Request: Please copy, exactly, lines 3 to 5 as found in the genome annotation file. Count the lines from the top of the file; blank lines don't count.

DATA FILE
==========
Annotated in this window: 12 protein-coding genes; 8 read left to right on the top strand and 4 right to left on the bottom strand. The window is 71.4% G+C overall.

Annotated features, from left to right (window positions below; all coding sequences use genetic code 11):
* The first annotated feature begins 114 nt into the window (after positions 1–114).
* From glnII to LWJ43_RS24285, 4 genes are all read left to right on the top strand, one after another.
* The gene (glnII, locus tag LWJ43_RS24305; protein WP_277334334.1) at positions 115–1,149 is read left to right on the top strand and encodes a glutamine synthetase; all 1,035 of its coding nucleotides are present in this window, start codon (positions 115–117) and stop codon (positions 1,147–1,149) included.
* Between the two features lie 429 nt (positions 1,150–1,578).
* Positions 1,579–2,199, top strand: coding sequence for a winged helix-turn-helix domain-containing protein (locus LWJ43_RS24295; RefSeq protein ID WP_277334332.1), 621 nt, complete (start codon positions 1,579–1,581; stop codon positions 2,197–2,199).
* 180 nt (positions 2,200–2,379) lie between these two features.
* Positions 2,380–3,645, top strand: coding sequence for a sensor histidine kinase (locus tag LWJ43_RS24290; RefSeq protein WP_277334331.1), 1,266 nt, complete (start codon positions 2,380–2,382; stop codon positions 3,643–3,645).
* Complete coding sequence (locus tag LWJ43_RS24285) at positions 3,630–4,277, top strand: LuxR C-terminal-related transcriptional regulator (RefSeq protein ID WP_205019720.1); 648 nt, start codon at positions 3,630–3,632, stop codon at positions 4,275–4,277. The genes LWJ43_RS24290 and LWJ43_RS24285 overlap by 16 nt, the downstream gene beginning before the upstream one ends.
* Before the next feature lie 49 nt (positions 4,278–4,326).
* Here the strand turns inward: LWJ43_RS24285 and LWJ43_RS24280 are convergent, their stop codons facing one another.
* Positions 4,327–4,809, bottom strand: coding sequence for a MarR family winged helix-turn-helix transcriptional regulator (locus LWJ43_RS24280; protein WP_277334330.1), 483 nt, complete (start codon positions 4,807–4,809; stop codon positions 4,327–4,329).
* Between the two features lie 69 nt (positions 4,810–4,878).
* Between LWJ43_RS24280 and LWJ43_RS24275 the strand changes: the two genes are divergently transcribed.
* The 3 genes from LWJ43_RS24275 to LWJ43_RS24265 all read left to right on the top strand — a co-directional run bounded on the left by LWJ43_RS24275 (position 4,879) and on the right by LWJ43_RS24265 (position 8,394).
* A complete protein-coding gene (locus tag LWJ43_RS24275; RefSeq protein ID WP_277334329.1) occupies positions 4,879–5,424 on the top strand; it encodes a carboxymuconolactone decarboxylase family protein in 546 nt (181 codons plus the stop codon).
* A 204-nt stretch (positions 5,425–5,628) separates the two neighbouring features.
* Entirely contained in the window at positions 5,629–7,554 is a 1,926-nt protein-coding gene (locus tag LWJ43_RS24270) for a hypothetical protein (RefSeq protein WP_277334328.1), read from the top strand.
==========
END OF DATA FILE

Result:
* The first annotated feature begins 114 nt into the window (after positions 1–114).
* From glnII to LWJ43_RS24285, 4 genes are all read left to right on the top strand, one after another.
* The gene (glnII, locus tag LWJ43_RS24305; protein WP_277334334.1) at positions 115–1,149 is read left to right on the top strand and encodes a glutamine synthetase; all 1,035 of its coding nucleotides are present in this window, start codon (positions 115–117) and stop codon (positions 1,147–1,149) included.